But my spirits rose as I miraculously failed to meet any cars head-on, and the road spat my car safely out into the CBD again. I approached the hotel, still on the other side of the road, but hooray, this was a two-way street. Two blocks up from the hotel a delightful traffic-calming median berm rose from the middle of the street, planted with saplings. The tiny elms shivered as they mocked me: there would be no U-turns today.

It was farcical. I circled around again, going the other way this time, but was stymied by a set of orange road cones blocking entrance to a side road, and a set of one way streets designed purely to taunt me.

I gave up.

“Fuckit,” I thought. Again. “I’ll go out to Petone. It’s only 15 minutes out. There are motels there.”

This time I couldn’t phone ahead because there was zero parking, and when I pulled into a taxi stand to try to grab five minutes on my phone a taxi arrived and the driver was an asshole.

Also, question: why does no one in Wellington indicate until they’re already turning? What’s with that? I thought Aucklanders were supposed to be the bad drivers but we are thoughtful, compassionate, and we indicate for the full two seconds.

So, Petone. Town of a thousand trucks.

petone, Photo by Brett Vachon on Flickr, CC lic.jpg
Petone. Photo by Brett Vachon on Flickr. Used under a Creative Commons Licence.

The beachfront Esplanade is lined with motels. They were all full. My cellphone was out of juice. I cruised up and down the main strip three times hoping to find a place that had a room. Finally I spotted it: a motorlodge without a No Vacancy sign! I pulled into the parking lot and practically leapt into reception.

Turns out their sign was misleading: the motel was full.

I burst into tears.

Right there, at the reception desk.

I was so tired and the only sustenance I’d had all day was a pot of peppermint tea and my knee hurt from micro-braking on so many hilly roads all day and it was all too much and I cried.

I want to give a huge thank you to the receptionist at BK’s Esplande Motor Lodge for not even mentioning my blubbering, instead simply phoning around to find me a room. It was a simple kindness but it meant so much to me.

She found me a room! The new motel was only 10 minutes drive inland. On the way there I spotted a Lone Star. Booyah! Things were looking up. There would be pan-seared sea-run Marlborough salmon for dinner! (A meal also functioning as breakfast and lunch).

I checked in. The room was basic, but it had beds. At this point, sleep and food were literally all I cared about. I jumped back in the car.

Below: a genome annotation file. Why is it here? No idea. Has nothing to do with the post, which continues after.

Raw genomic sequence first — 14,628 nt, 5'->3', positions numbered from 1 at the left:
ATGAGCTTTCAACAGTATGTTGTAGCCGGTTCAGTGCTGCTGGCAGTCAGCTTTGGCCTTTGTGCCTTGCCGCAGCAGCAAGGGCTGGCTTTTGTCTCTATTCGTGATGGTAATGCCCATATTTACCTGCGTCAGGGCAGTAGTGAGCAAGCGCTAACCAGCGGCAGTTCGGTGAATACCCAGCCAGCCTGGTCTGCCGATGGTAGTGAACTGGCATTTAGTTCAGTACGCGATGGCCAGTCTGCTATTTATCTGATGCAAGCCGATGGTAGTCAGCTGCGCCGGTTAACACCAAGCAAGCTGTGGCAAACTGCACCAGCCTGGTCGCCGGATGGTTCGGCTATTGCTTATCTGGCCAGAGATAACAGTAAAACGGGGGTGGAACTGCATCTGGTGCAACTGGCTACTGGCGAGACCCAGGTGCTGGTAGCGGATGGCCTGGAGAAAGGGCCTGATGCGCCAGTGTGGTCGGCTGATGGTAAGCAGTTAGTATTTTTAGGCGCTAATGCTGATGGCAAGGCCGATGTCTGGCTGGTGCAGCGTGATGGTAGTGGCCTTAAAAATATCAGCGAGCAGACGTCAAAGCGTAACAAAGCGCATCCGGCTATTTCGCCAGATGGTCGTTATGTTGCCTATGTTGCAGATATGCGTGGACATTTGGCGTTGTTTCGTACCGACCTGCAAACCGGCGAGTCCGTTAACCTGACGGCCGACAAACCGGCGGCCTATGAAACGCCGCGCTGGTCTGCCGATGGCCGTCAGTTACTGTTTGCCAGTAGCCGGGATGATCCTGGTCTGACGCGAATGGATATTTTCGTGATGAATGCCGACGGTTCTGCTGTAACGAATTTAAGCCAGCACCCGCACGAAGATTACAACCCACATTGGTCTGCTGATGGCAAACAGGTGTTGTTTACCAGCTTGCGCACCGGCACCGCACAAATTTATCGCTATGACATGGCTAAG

I got to Lone Star at 8:42.

Their kitchen was closed. They could not feed me. And no, they replied when I asked, there were no other eateries open at that time of night.

Pffft, foolish Aucklander, expecting a restaurant to be open past 8.30! We’re so fucking ridiculous.

On the way back to the motel I spotted McDonalds flags on lampposts. I drove in desperate, ever-increasing circles looking for it. But I couldn’t even locate a Big Mac. Without my phone – charging back at the motel – I was utterly helpless.

I found a supermarket, but I was out of spoons and I just Could Not. I drove back to the motel. I drank a glass of water and got into bed and cried again and went to sleep.

But Cape Palliser, man. Hell, yeah. Go there.

Cape Palliser, Photo by Aidan on Flickr, CC lic.jpg
Photo by Aidan on Flickr, used under a Creative COmmons Licence

9 thoughts on “Travel is about highs and lows in the same day

  1. Rhode Red

    Oh! Very impressed with your driving, especially on strange, curvy, too-narrow streets with one ways all pointing in the wrong direction. Couples never know the amount of sheer heroism that goes into traveling strange places by oneself.

    Pro tip that I’m sure you’ve already now thought of…always keep a stock of granola bars, nuts and raisins in the car during road trips.

  2. That sounds like such an ordeal! I’m really glad that the receptionist was sympathetic and was able to help find you a room–and I really hope you’ve had something to eat now.

    If Wellington’s CBD is anything like Christchurch’s now, I can imagine how confusing and frustrating getting anywhere in the city is. Christchurch’s advantage is that it’s all flat. Wellington–man, even Auckland with all the work taking place in the central city–is incredibly challenging.

  3. OMG. I would’ve been a migrainey mess. 😦

    Do you not have convenience stores at gas stations, where you can at least grab a bag of nuts or granola bar or something?! I guess the plus side to being celiac in an unsafe world is I tend to have things like peanut butter packets or gluten-free granola bars, etc, with me whenever I travel.

  4. There were gas stations in Carterton and Martinborough. But I was looking forward to a gorgeous cafe, and then I was expecting to be able to eat at Lake Ferry and there was nothing. And nothing all the way out to Cape Palliser of course. And NOTHING all the way along the road back to Featherston, and everything there was closed. There was one place open in Featherston; it was a bar with pokie machines that looked like it was last cleaned in 1972. Two very drunk men were having a fist fight on the sidewalk outside the door. I was too scared to go in. I wanted protein so much, but yes, I should have just gone to the gas station and bought ANYTHING. By that stage I was making bad choices from hunger and fatigue.

  5. Yikes. Well, I think we’ve discussed emergency provisions before *arched brow*
    But still… that was dreadfully trying. Ugh. I would have driven through those orange cones — they’re suggestions and really won’t damaged your car unless you get one stuck to the undercarriage. Looks like it was absolutely gorgeous, though.